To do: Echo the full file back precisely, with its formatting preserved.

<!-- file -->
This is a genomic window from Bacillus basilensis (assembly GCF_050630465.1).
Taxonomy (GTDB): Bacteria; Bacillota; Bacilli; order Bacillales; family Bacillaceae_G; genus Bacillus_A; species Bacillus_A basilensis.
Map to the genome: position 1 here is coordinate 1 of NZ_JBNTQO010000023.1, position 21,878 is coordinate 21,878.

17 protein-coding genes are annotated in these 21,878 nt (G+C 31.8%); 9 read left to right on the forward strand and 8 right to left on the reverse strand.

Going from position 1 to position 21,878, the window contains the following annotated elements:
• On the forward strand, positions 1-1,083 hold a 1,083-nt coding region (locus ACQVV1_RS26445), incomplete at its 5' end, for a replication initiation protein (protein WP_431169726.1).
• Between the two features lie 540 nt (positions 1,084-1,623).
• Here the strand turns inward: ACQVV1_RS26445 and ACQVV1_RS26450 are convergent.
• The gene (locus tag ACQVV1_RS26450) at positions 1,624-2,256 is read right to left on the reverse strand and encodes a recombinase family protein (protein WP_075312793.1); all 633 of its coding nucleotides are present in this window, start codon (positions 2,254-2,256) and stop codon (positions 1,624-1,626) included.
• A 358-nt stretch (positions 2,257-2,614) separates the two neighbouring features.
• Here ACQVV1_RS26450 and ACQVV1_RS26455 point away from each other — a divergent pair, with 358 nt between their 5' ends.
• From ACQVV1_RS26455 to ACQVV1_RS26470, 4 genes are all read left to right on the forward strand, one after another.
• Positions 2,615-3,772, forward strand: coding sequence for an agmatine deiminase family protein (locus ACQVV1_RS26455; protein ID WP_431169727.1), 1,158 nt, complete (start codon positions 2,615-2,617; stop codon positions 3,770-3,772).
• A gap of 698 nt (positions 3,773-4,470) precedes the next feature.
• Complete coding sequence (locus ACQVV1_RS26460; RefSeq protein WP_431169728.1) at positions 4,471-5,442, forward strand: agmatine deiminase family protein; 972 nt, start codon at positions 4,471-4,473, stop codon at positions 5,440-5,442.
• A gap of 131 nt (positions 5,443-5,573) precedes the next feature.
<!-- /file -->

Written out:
This is a genomic window from Bacillus basilensis (assembly GCF_050630465.1).
Taxonomy (GTDB): Bacteria; Bacillota; Bacilli; order Bacillales; family Bacillaceae_G; genus Bacillus_A; species Bacillus_A basilensis.
Map to the genome: position 1 here is coordinate 1 of NZ_JBNTQO010000023.1, position 21,878 is coordinate 21,878.

17 protein-coding genes are annotated in these 21,878 nt (G+C 31.8%); 9 read left to right on the forward strand and 8 right to left on the reverse strand.

Going from position 1 to position 21,878, the window contains the following annotated elements:
• On the forward strand, positions 1-1,083 hold a 1,083-nt coding region (locus ACQVV1_RS26445), incomplete at its 5' end, for a replication initiation protein (protein WP_431169726.1).
• Between the two features lie 540 nt (positions 1,084-1,623).
• Here the strand turns inward: ACQVV1_RS26445 and ACQVV1_RS26450 are convergent.
• The gene (locus tag ACQVV1_RS26450) at positions 1,624-2,256 is read right to left on the reverse strand and encodes a recombinase family protein (protein WP_075312793.1); all 633 of its coding nucleotides are present in this window, start codon (positions 2,254-2,256) and stop codon (positions 1,624-1,626) included.
• A 358-nt stretch (positions 2,257-2,614) separates the two neighbouring features.
• Here ACQVV1_RS26450 and ACQVV1_RS26455 point away from each other — a divergent pair, with 358 nt between their 5' ends.
• From ACQVV1_RS26455 to ACQVV1_RS26470, 4 genes are all read left to right on the forward strand, one after another.
• Positions 2,615-3,772, forward strand: coding sequence for an agmatine deiminase family protein (locus ACQVV1_RS26455; protein ID WP_431169727.1), 1,158 nt, complete (start codon positions 2,615-2,617; stop codon positions 3,770-3,772).
• A gap of 698 nt (positions 3,773-4,470) precedes the next feature.
• Complete coding sequence (locus ACQVV1_RS26460; RefSeq protein WP_431169728.1) at positions 4,471-5,442, forward strand: agmatine deiminase family protein; 972 nt, start codon at positions 4,471-4,473, stop codon at positions 5,440-5,442.
• A gap of 131 nt (positions 5,443-5,573) precedes the next feature.